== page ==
Skip to comments.[RUDOLF DIESEL DIES 100 YEARS AGO TODAY] History: Rudolf Diesel dies mysterious Death
Posted on 09/29/2013 4:48:47 PM PDT by golux
Its a cold and stormy day on October 10th 1913 when the crew of the pilot vessel Coertsen pulls a body out of the water in the English channel. As was customary, they strip it of any personal effects that might help with identification and give it back to the water. They were identified as the belongings of Rudolf Diesel, father of the engine of the same name.
Having been born in Paris in 1858, his family had to flee to England in 1870 because of the war between France and Germany. Due to the poverty they were now living in, young Rudolf was sent to foster parents in Augsburg, Germany where he aced school, determined to become an engineer. At university in Munich he learns that steam engines only had about six to ten percent efficiency, and is appalled. He is now determined to invent an engine that is much more efficient.
In February 1892, his new type of engine gets patented, but there are still problems. The engine isnt running smoothly. In need of partners, he sells the rights to his engine to the Augsburger Machinenfabrik (later MAN) and Krupp. As the leader of the development team he works hard, but it takes years until his engine runs smoothly. During these years, he ruined his health, and also made some very bad financial decisions.
Today in Automotive History: Rudolf Diesel dies mysterious Death
Even when his engines are running smoothly and are being used and produced almost all over the world, his former wealth is dwindling. In August 1913 he is basically, bankrupt. In some last attempt to broker a new deal, he boards a ship to England on September 29th. He never made it to the other shore. His hat and coat were found close to the railing, the bed in his cabin was untouched. Fellow passengers say that he was in a good mood that evening.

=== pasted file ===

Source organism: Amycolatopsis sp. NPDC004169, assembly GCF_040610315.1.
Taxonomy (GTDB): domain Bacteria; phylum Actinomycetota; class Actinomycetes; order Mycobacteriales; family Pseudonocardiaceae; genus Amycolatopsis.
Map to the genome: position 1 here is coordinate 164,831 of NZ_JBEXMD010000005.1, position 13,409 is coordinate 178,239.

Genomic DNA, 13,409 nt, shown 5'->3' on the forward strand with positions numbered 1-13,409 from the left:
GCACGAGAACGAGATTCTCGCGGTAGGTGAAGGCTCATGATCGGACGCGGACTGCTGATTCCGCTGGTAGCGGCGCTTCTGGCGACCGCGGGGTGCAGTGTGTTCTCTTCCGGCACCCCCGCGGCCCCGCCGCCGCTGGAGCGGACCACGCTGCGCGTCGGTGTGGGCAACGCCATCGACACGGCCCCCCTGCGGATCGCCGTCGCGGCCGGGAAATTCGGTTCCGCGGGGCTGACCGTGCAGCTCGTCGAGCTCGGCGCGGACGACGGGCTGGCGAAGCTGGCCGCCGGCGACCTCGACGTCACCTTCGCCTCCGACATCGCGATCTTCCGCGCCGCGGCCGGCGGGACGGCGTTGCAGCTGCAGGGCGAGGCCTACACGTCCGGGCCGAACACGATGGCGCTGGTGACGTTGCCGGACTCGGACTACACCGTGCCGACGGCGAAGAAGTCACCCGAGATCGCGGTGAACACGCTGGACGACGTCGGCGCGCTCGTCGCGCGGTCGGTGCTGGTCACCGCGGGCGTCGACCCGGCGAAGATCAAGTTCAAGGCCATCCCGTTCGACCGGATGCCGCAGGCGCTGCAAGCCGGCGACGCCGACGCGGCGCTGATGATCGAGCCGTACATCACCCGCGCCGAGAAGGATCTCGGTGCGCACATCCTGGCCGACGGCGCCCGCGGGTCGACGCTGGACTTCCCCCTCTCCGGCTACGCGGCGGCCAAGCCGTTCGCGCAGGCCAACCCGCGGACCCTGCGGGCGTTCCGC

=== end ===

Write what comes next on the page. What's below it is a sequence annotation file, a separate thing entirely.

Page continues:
Was it suicide, an accident, or even murder? All we know is that Rudolf Diesel died 100 years ago today.
Big Steam got him.
I think it was Big Spark.
The engine was first called a ‘Rudolph’, before it was called Diesel, and that’s the origin of the song lyrics ‘Run, Run Rudolph’, in case you’ve been wondering!
1936 Hanomag Rekord
1936 Mercedes-Benz 260 D
My 95 daily driver diesel has 286,000 miles. My 85 diesel has 357,000 miles. Regular maintenance only - regular oil changes at 5k. Diesel designed his engine to run on peanut oil, but he died before he could market his engine successfully. His proteges moved things forward using distilled petroleum.
Three primary differences between diesel and gas engines:
1. Diesel engines are designed to withstand twice the internal pressures as gas engines.
2. Byproduct of burning diesel is oily soot. The byproduct of burning gas is abrasive carbon.
3. Diesel is an oil. Gasoline is a solvent. When diesel gets past rings and gaskets, it doesn’t break down crankcase oil as dramatically as diesel.
Diesel was brilliant.
When diesel gets past rings and gaskets, it doesnt break down crankcase oil as dramatically as diesel.
Me thinks you meant to say does not break down crankcase oil as dramatically as GAS.
I did not know that!
Clesse Cummins furnished the engines for an early arctic naval expedition and made sure they would run on whale oil so the team could harvest their own fuel if needed
Whale oil is good stuff. It took a long time to find a good substitute in automatic transmission fluid when the Endangered Species Act took it off the market in 73.
You sure about that run run Rudolph thing? Can’t find a source verifying it and would love to
Then there’s Adolph the BROWN-nosed reindeer, he can run as fast as Rudolph, trouble is he can’t STOP as fast. ;)